JERUSALEM – Throughout this Holy Week and especially on this Easter Sunday, Bible passages and scripture will be read detailing the accounts of the passion, crucifixion and resurrection of Jesus Christ. Aside from sculptures, artwork and the occasional motion picture, imaginative depictions of these historic events exist only in our mind’s eye and, perhaps in our hearts.
But my trip to the Old City of Jerusalem changed that. Visiting the Holy Land brought the Bible to life. Since my visit to Israel, readings in church have taken on an entirely new, living meaning.
To throw open the windows of a hotel room in the lavish King David Hotel, and, as presidents and monarchs have, peer down upon the twinkling, ancient, walled city, gave me the sensation I was looking into history. But it was simply a short walk, not a time machine that put me in the center of the most meaningful, sacred spot for the world’s three major religions.
It seemed like a Hollywood movie set, but the Jewish Temple Mount and Western Wall; Muslim Dome of the Rock and Al-Aqsa Mosque; and Christian sites of the Last Supper, crucifixion and resurrection are all contained within the walls of the Old City, each merely blocks from each other.
The Old City, which is only a small portion of Jerusalem, is quartered into Christian, Jewish, Muslim and Armenian sections. While the sacred sites are obviously a place for prayer and reflection, the atmosphere is frenetic and buzzing with palpable activity.
There are colorful surprises around every corner: spice markets, cafes, shopping bazaars, chapels, and schoolrooms open to tourists, the faithful and the sudden swarms of very excited masses who fill the cobblestone streets and narrow passageways. The scene can be intimidating; hiring a guide is a very good idea if you wish to see all of the sights and discover of the lesser evident fascinations, comfortably.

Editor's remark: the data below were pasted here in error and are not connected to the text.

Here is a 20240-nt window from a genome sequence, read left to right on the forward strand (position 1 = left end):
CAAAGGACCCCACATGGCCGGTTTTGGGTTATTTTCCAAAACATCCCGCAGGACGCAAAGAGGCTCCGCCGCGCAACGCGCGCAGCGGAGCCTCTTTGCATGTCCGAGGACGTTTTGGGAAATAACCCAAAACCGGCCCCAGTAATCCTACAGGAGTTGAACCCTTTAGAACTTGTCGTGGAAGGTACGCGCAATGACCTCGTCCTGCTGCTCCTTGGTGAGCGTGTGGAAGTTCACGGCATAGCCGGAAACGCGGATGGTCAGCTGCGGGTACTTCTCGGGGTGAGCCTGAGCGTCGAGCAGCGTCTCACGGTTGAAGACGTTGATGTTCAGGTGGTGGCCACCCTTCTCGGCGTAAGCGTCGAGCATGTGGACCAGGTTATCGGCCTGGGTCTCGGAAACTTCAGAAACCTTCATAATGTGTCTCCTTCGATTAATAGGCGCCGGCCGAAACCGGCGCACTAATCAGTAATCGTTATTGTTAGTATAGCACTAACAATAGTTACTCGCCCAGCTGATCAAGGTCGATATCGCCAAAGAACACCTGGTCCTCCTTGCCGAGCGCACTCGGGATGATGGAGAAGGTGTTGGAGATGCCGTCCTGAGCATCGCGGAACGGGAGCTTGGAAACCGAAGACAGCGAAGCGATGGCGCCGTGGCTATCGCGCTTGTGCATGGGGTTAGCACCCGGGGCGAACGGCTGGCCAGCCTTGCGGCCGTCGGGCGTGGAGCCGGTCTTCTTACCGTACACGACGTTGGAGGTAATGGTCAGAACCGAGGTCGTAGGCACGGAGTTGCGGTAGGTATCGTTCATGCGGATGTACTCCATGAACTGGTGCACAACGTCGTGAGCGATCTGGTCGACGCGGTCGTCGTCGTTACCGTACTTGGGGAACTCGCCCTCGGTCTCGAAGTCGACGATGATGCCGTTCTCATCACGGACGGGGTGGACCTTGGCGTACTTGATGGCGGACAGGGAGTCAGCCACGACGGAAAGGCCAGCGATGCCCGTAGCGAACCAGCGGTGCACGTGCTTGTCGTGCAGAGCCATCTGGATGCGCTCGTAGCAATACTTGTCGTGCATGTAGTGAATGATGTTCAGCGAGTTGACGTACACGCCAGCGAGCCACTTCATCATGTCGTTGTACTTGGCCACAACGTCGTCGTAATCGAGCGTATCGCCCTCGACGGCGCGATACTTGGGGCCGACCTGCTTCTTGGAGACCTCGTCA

A guide can also help you avoid long lines to kiss the spot where the cross of Jesus stood, which is remarkably close – a few minutes’ walk – to the spot where the stone was rolled away from his tomb on Easter Sunday. Retracing the Way of the Cross will lead you through the streets and to various shrines erected at the significant “stations,” which clearly mark where Christ was flogged, met his mother, fell and was aided by Simon and Veronica.
Bethlehem, the Garden of Gethsemane, and countless sites of historic significance and interest are clustered tightly together in and around the Jerusalem area, as are lively, interesting restaurants, cultural havens, and shopping.
Admittedly, Israel is a small country in a tough neighborhood. Depending on your personal outlook, concerns about traveling to the Middle East may be either heightened – or alleviated – by the extra, detailed security measures, including a personal interview at check-in and two rounds of metal detector screenings you must pass through in order to board a flight to Tel Aviv. So thorough was security that a harmless a power converter found in my checked luggage was removed as a precaution.
Unlike the United States, security measures – such as metal detectors at some shopping malls and rifles visible on the streets – are evident. I found these curiosities more intriguing than unsettling, and I passed without concern through movie theaters and even through the West Bank border crossing to visit Massada the Dead Sea.
According to statistics, more North American tourists visited Israel in 2008 than ever before. Pope Benedict will be making a pilgrimage in May.
Investigate a trip to the Holy Land by logging on to www.GoIsrael.com.
April 12, 2009
“The Holy Land”
Originally printed in the Lansing State Journal